#3: “You love writing; it seems so easy!” or, “I thought about banging out a book.”
No. No, no, no, no, no. I can’t say no enough to this statement. I also can’t tell you how many times I’ve heard it. I love writing. It is my passion and part of my life’s purpose. But it is definitely not easy.
If you think it’s easy, you haven’t really tried it. I don’t mean that you haven’t tried drafting. Drafting isn’t so hard. But if you’re going to go in-depth into writing a novel, it is a lot of work. You need to research…a lot. That’s true for any genre, not just historical fiction (which happens to be my favorite). You need to become an expert on the topic you plan to use as your story’s backdrop.
You have to plan. Outlines and notebooks and late-night FaceTime sessions with fellow writers overtake your nights and weekends all in an attempt to incorporate your themes in a way that makes sense and will engage readers.
You need to weave plots and subplots and fill in all the plot holes because, for some reason, readers love to point out plot holes.
You need to know your characters. You need to make them real. This is probably one of the most difficult tasks in the planning and writing stage.
And that’s just the beginning. You need to force yourself to write even when you don’t feel like it, even when your muse has checked out for the day. You need to write all the time, learn all the time, and you need to develop a skin tougher than a stegosaurus probably had.
Because everyone is going to have an opinion. Someone with an important job title will probably reject your work at some point and you need to be able to take those spears out of your heart and soldier on.
Perhaps I should amend my previous statement. To write is easy. To write well is one of the most difficult tasks one can face. I’m not being melodramatic–it’s really hard.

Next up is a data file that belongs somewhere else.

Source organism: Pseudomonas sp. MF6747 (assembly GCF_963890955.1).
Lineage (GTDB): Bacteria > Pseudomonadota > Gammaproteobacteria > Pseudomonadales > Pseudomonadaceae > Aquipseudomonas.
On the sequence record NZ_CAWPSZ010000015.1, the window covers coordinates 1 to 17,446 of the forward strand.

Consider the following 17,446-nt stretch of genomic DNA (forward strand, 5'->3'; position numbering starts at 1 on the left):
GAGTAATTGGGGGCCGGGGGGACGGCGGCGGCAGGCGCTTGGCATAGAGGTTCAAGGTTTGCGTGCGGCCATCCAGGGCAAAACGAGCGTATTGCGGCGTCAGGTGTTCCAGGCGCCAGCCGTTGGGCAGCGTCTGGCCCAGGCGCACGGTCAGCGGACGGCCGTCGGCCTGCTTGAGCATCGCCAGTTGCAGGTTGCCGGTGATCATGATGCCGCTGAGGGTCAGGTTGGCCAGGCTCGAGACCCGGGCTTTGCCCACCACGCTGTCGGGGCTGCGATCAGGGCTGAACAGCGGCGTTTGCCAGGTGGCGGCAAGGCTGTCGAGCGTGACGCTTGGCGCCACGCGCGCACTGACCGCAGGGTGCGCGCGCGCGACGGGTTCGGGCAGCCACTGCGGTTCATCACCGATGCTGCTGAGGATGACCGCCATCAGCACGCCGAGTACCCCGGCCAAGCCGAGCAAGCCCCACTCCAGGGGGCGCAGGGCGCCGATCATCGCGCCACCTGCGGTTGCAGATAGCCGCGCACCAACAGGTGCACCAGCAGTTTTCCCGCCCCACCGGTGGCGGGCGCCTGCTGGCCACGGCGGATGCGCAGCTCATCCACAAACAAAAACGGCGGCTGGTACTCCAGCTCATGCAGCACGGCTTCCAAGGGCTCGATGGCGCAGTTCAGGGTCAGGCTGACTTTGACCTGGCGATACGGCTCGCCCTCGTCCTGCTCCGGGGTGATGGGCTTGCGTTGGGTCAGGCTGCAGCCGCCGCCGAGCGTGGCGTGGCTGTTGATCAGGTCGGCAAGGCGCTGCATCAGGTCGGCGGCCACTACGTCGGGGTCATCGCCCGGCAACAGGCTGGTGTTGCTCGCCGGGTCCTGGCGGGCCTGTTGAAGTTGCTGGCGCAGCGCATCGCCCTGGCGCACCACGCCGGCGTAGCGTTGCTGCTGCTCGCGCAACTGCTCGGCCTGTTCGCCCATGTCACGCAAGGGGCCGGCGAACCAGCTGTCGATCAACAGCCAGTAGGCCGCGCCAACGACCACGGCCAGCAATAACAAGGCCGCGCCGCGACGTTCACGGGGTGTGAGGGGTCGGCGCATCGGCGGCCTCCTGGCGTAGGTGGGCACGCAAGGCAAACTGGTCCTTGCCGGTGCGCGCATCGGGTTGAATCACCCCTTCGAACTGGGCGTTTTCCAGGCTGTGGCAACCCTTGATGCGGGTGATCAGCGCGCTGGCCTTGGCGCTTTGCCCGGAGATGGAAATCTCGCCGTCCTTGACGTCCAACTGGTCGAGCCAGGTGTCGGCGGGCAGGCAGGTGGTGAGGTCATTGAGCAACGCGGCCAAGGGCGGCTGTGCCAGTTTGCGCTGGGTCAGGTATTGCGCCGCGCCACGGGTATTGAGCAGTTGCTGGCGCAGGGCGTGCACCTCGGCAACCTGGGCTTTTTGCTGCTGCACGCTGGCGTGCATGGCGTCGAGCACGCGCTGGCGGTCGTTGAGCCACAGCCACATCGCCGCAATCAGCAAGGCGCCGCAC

So I get it. If you’re saying this, you’ve probably read some of the author’s writing, or you probably really like her or him. You’re trying to say that their writing makes it seem effortless.
Remember though that every page you read is the result of hours of agonizing–yet necessary and rewarding–work. Instead, try saying something like this:
“I believe in your ability to write well.”
“I’ve read some of your work and I really enjoyed it. I especially like how you [say something you honestly liked].”
If you want to avoid annoying an author, don’t demean the effort her or his work requires. Think of it like this. If you’re someone who looks at a Jackson Pollock and says, “All he did was splatter paint; I could do that.”
You didn’t. And you probably wouldn’t have. Being that I majored in Art History in undergrad, I can tell you there’s more to his work than just splattered paint. If you had done it, your paintings would be hanging in museums, not his.
I don’t say this to be harsh, but the truth is that every artform takes something out of the artist. Every piece of art can offer something new to enjoy, to make us think, to add to the wonderment that is existence on this planet.
Writing might be fun sometimes, but it’s a lot of work. Pretending otherwise is just insulting.
Now that you know what not to say to authors–and what you can say instead–it’s your turn. What would you like to say to an author? If it’s in the wrong direction we can brainstorm some alternate phrases together.
At the end of the day, if you’re lost for what to say, you can always stick with, “Hey, that sounds cool.”